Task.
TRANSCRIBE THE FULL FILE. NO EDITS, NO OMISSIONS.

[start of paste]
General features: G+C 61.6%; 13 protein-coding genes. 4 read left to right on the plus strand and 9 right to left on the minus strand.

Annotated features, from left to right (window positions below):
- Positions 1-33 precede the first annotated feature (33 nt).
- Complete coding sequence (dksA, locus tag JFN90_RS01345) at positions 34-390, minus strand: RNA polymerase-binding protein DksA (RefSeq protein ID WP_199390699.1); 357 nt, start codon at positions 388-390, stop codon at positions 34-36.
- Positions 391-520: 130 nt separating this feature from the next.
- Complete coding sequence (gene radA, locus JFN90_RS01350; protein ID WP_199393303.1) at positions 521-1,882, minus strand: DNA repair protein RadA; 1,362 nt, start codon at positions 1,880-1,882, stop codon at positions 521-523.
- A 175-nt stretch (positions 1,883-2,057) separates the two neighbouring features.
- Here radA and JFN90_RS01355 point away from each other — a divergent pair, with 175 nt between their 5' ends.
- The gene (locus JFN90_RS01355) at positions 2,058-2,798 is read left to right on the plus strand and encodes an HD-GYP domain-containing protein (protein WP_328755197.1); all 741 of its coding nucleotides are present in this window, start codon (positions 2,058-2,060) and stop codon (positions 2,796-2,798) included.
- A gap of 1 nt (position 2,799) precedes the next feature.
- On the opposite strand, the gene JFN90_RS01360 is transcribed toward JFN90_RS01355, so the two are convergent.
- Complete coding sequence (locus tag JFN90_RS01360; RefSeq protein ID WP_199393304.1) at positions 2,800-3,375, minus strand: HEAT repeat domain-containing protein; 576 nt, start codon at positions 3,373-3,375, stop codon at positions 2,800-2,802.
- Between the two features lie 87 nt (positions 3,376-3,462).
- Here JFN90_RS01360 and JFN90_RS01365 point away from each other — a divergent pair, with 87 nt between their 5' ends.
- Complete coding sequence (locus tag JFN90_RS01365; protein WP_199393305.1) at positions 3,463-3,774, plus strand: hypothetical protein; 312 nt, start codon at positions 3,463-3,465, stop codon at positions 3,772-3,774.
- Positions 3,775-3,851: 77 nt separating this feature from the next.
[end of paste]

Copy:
General features: G+C 61.6%; 13 protein-coding genes. 4 read left to right on the plus strand and 9 right to left on the minus strand.

Annotated features, from left to right (window positions below):
- Positions 1-33 precede the first annotated feature (33 nt).
- Complete coding sequence (dksA, locus tag JFN90_RS01345) at positions 34-390, minus strand: RNA polymerase-binding protein DksA (RefSeq protein ID WP_199390699.1); 357 nt, start codon at positions 388-390, stop codon at positions 34-36.
- Positions 391-520: 130 nt separating this feature from the next.
- Complete coding sequence (gene radA, locus JFN90_RS01350; protein ID WP_199393303.1) at positions 521-1,882, minus strand: DNA repair protein RadA; 1,362 nt, start codon at positions 1,880-1,882, stop codon at positions 521-523.
- A 175-nt stretch (positions 1,883-2,057) separates the two neighbouring features.
- Here radA and JFN90_RS01355 point away from each other — a divergent pair, with 175 nt between their 5' ends.
- The gene (locus JFN90_RS01355) at positions 2,058-2,798 is read left to right on the plus strand and encodes an HD-GYP domain-containing protein (protein WP_328755197.1); all 741 of its coding nucleotides are present in this window, start codon (positions 2,058-2,060) and stop codon (positions 2,796-2,798) included.
- A gap of 1 nt (position 2,799) precedes the next feature.
- On the opposite strand, the gene JFN90_RS01360 is transcribed toward JFN90_RS01355, so the two are convergent.
- Complete coding sequence (locus tag JFN90_RS01360; RefSeq protein ID WP_199393304.1) at positions 2,800-3,375, minus strand: HEAT repeat domain-containing protein; 576 nt, start codon at positions 3,373-3,375, stop codon at positions 2,800-2,802.
- Between the two features lie 87 nt (positions 3,376-3,462).
- Here JFN90_RS01360 and JFN90_RS01365 point away from each other — a divergent pair, with 87 nt between their 5' ends.
- Complete coding sequence (locus tag JFN90_RS01365; protein WP_199393305.1) at positions 3,463-3,774, plus strand: hypothetical protein; 312 nt, start codon at positions 3,463-3,465, stop codon at positions 3,772-3,774.
- Positions 3,775-3,851: 77 nt separating this feature from the next.